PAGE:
Review by b_olariu
3 stars Asgard is one of the forgotten neo prog bands coming from Italy from early 90s. Their third album from 1992 and second from same year named Arkana is a good example of how must be played this kind of music. Issued at German label WMMS, Asgard was at their peak of their shor career. I guess I'm in the minority here but I don't think this album is their best, I find the next one Imago Mundi to be the most acomplished work they ever done. So regarded to this album the neo prog is rooted very much in Marillion early albums, but also they developed their own aproach. The first 3 pieces are the best from here for sure, specially Olaf Stonehand, a very nice complex neo tune that is very well performed and composed. The rest of the album even is ok, good, there is to much mellow parts interfear between more up tempo ones, cuting the piece when was more intresting. Anyway I like this album, nothing particular excellent but good towards great in places. In some parts they are similar with neo prog bands like Chandelier, Tsunami or High Wheel. 3 stars maybe rounded up to 3.5 because of the first 3 tracks.

Latest members reviews

5 stars Wonderful surprise from Italian band! Album very rare, very touchful and full of emotions. I fall in love after first listening. Maybe somethink about whole music, surely influences of Genesis, dark side of Marillion music(She Chameleon, Incubus, Bitter Suite), almost gothic sounds in few momen ... (read more)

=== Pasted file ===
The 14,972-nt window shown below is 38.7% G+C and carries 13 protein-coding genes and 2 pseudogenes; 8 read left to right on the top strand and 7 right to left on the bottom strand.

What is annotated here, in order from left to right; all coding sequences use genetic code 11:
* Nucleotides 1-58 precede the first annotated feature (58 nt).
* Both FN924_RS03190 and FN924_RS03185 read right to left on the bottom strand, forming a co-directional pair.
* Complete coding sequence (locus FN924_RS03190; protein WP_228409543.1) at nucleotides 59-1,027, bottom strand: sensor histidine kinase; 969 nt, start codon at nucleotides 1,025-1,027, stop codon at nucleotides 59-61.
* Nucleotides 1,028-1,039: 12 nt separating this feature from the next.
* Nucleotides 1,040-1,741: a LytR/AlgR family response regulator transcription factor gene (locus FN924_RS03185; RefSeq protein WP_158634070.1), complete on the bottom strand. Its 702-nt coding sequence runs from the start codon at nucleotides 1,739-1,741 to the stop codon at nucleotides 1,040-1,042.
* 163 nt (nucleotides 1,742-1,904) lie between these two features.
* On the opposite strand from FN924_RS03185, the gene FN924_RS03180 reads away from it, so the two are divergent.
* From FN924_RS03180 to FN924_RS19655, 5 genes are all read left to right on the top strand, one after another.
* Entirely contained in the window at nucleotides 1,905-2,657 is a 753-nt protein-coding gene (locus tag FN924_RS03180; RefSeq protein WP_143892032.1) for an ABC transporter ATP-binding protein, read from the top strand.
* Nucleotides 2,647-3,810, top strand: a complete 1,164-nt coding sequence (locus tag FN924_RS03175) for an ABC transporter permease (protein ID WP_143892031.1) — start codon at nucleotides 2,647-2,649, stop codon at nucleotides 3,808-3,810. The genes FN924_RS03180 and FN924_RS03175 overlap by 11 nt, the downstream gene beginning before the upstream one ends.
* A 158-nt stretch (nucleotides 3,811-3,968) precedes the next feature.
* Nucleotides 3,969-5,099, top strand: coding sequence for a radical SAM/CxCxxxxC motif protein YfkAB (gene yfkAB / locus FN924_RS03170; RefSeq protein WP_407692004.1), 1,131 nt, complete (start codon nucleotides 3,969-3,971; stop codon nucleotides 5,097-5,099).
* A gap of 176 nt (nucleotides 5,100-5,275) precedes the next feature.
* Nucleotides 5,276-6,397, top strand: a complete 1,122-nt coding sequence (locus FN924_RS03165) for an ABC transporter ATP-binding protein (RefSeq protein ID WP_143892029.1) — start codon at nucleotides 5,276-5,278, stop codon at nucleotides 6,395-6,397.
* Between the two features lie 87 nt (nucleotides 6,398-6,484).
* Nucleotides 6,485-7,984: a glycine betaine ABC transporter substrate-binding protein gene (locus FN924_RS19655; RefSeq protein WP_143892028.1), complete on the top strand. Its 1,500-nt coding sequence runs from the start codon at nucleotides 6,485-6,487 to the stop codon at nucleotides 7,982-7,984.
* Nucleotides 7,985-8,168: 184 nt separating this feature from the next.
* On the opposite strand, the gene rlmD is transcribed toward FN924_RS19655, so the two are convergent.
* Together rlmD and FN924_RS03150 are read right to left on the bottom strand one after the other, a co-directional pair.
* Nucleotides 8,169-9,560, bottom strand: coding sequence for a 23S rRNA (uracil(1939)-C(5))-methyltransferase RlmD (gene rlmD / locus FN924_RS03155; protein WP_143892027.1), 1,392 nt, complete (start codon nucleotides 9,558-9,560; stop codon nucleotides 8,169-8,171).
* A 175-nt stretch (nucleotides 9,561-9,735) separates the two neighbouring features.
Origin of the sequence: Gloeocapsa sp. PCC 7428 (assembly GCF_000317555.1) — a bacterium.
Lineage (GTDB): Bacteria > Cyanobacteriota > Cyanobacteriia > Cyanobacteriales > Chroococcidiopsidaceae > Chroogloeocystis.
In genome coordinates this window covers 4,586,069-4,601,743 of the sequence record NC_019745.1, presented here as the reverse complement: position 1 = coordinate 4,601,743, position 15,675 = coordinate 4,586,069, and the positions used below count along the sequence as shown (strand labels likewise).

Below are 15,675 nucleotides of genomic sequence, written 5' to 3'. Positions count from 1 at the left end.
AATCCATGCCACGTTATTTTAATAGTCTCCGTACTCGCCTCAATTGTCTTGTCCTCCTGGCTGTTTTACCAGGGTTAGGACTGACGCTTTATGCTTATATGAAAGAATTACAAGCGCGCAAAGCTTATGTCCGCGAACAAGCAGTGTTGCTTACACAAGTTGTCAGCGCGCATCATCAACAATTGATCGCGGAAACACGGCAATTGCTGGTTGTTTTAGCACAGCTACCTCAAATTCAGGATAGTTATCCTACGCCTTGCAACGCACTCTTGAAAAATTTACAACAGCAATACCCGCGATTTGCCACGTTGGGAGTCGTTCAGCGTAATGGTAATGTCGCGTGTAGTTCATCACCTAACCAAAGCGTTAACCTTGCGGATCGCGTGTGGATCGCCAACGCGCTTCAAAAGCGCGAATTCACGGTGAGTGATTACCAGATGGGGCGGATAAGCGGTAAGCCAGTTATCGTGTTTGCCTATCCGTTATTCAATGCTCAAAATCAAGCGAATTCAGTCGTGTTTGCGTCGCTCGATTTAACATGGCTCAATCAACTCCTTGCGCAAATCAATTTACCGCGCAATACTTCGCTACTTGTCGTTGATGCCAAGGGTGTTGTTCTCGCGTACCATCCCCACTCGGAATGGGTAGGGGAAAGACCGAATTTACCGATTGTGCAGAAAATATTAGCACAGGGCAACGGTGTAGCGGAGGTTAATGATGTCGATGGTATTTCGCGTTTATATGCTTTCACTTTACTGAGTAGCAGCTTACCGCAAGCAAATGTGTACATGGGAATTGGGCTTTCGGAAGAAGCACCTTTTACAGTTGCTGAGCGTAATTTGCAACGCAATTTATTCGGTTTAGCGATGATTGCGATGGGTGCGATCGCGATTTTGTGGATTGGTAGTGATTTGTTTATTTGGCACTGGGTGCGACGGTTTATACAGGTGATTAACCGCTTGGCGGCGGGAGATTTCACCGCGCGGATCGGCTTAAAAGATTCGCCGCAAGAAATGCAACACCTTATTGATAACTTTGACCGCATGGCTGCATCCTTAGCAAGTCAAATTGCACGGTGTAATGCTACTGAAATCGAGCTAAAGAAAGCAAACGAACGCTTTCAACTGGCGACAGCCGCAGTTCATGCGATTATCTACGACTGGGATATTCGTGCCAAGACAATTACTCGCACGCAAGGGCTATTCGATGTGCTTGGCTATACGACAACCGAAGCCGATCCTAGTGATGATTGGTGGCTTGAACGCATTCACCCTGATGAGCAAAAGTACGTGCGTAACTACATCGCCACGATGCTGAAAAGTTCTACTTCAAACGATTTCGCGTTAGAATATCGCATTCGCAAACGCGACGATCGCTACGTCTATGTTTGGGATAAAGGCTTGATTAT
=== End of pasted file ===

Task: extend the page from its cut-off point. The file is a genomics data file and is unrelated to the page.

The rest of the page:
Report this review (#185468) | Posted by BartoszKrzyzaniak | Monday, October 13, 2008 | Review Permanlink

5 stars It is a pitty this album is unknown for so many prog listeners. Otherwise, I am sure there would be lots of reviews granting the rating it deserves, it means 5 stars. Definitively, this album is a masterpiece of metal related prog rock. Asgard in this album has reached an excellent combinati ... (read more)

Report this review (#97748) | Posted by Alexanco | Thursday, November 9, 2006 | Review Permanlink

5 stars This album is Asgards masterpiece. It was the first one I heard, and was a revelation. It was one of the first prog albums from the 90's I heard (along with Spock's Beard "Beware Of Darkness") and I liked it immediately. It has many moods, from very heavy to light and airy, and the vocals are ... (read more)

Report this review (#64245) | Posted by | Wednesday, January 11, 2006 | Review Permanlink